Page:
Comprised of Ziaire Sherman and Gerred Twymon, the duo first met in middle school and played together in the Ohio Music Education Association jazz ensemble. After reuniting during an audition in Boston, they decided to create their first joint project as 18th Vineyard.

“Our goal for our debut project was to show versatility,” Twymon told AudioFemme. “We wanted something that could catch the eyes of people that enjoy hip-hop, but also like electronic music.”

As for linking with Patterns of Chaos‘ Jay Hill and Roberto, the 2 Deep collaboration was born out of a like-minded 16-hour jam session.

“Roberto has been a good friend of ours for a while and we are both big fans of Jay Hill’s work with Patterns of Chaos. We ended up playing a gig together and the vibes were just all clicking,” Twymon explained. “A few days later, we decided to hit the studio and see what [came] out of it. It turned out to be almost a 16-hour session. During this time, we were able to get two tracks and a beat done. It also started at 10 pm, so throughout the session, one of us would take a nap while others were working, and we alternated throughout the night.”

The evident sonic variety comes from both members’ diverse musical backgrounds.

“I have strong roots in gospel music and fusion, where Ziaire has more roots in electronic music and jazz,” Twymon said. “Through many years of jamming, we have developed a sonic space that allows us to call on all of these influences. Our biggest goal with every song is to present a story or a journey sonically that the listener can join in on.”

After releasing their debut project, 18th Vineyard is currently working on a follow-up two-song release, titled 2 Packs. Looking ahead, 2 Deep will also be followed by a collaborative poetry EP with California-based artist and animator Devon Iverson, which will feature a “diverse range of poets” and provide “sonic palettes to help them tell their stories.”

For now, get to know 18th Vineyard through their 2 Deep EP below.

PLAYING CINCY: Jay Hill, JayBee Lamahj & Ronin Halloway Collide on “Babs Forever”

Babs Forever

Ronin Halloway, JayBee Lamahj, and Patterns of Chaos alum Jay Hill teamed up on a high-energy single and video called “Babs Forever.” The three Cincinnati emcees spit bars at a fiery pace while maintaining their lyricism over the cascading SmokeFace-produced beat.

The video, directed by Bradley Thompson, matches the rappers’ energy with colorful lighting, quick cuts, and dizzying effects.

“Working with this lineup is definitely a dream-team scenario,” says Ronin. “Me and JayBee had been talking about getting a track with Jay Hill all the way since last year, so it’s super dope to have one with all of us out in the world.”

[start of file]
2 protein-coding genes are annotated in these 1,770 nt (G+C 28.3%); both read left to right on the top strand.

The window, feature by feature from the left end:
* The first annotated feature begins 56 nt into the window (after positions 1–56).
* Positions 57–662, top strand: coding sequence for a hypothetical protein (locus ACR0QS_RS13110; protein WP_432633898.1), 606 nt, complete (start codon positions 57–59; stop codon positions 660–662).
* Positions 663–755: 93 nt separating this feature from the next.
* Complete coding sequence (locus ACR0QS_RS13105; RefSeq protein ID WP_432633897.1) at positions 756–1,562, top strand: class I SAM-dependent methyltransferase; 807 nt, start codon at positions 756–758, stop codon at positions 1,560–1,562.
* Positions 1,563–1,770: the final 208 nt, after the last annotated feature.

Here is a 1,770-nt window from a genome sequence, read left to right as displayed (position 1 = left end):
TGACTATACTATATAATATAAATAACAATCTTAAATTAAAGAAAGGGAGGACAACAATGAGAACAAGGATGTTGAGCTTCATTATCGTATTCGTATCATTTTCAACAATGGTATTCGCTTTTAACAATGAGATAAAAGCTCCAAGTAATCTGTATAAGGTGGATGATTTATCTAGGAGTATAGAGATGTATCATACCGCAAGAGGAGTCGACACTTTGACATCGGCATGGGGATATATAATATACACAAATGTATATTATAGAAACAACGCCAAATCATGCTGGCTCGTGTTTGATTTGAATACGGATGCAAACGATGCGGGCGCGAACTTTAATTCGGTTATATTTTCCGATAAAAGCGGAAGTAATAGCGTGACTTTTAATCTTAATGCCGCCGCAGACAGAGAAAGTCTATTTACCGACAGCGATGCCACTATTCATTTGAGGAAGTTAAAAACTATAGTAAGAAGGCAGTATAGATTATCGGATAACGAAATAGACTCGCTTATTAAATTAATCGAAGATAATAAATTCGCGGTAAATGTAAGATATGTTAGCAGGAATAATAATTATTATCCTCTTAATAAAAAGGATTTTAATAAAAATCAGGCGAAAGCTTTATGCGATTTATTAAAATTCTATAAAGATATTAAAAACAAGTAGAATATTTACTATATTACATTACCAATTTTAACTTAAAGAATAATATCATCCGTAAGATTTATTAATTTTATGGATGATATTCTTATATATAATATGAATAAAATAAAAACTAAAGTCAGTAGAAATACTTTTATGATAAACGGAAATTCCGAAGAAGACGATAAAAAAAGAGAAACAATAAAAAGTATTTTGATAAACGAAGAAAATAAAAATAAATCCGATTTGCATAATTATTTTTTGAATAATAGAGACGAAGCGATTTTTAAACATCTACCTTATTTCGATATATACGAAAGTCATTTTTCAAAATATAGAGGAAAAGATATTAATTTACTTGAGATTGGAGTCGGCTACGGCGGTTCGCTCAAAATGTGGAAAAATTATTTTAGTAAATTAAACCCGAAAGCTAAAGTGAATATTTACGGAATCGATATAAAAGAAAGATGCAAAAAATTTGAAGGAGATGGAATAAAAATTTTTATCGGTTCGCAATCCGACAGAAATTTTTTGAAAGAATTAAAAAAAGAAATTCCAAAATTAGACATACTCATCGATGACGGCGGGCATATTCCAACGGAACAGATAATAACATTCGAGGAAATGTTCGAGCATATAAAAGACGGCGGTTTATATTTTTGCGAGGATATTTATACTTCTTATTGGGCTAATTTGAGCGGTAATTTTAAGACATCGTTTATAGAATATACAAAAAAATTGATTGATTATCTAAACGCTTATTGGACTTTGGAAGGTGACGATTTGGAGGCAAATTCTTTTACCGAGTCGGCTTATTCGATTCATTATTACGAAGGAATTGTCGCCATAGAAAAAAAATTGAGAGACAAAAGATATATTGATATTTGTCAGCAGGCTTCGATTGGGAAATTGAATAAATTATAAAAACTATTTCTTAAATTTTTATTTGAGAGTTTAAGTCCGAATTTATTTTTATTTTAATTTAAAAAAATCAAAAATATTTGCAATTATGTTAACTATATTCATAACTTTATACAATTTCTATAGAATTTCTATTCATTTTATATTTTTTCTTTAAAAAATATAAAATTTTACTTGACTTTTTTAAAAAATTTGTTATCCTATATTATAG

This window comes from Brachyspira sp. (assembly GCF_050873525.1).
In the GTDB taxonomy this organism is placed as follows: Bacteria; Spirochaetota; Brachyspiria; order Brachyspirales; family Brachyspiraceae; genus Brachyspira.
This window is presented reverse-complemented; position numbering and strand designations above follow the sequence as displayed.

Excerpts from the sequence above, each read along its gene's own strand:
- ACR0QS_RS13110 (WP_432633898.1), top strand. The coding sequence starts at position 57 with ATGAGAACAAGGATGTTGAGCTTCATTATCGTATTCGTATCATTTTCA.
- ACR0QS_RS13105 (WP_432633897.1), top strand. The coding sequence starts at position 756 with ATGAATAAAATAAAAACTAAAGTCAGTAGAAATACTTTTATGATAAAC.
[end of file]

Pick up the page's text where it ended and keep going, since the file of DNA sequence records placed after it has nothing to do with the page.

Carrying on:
Babs Forever
“Babs Forever” cover art by Paul Kellam

“I think it’s a crazy song with three unique verses. Everybody snapped,” he continued. “I definitely hope to keep making songs with all three of us in the future. It’s an exciting moment – those guys inspire me a lot, and it’s crazy to think how much room we all have to grow from here.”

For Ronin, “Babs Forever” follows up his Smokeface-collaborated Pressure EP, which arrived earlier this year. The single comes in a series of musical output for JayBee, who previously released “Angels (Bron Bron),” featuring F.A.M.E. and Phonz, and appeared on Ronin’s The Icarus Trilogy. Jay Hill most recently hopped on Khari’s “Da Art Of Ignorance” remix and dropped his “40% Of Cops” freestyle. His group, Patterns of Chaos, released their debut EP, Freedom, last year.

“They’re two of the artists I admire most in the city and the collab itself was a long time coming,” Jay Hill says of the track, calling the collab “the first of many.”

“I love how none of us really discussed a topic for the song, yet all of us were able to tap into the same well of energy and deliver something this cathartic,” he said. “Shooting the video was a really fun time too, I couldn’t be happier about how it all went. We spent every moment between takes—sometimes during takes—joking around with each other and Bradley, and y’all see the result: three grown-ass kids making hard ass rap music.”

Check out Jay Hill, JayBee Lamahj, and Ronin Halloway’s new single and video, “Babs Forever,” below.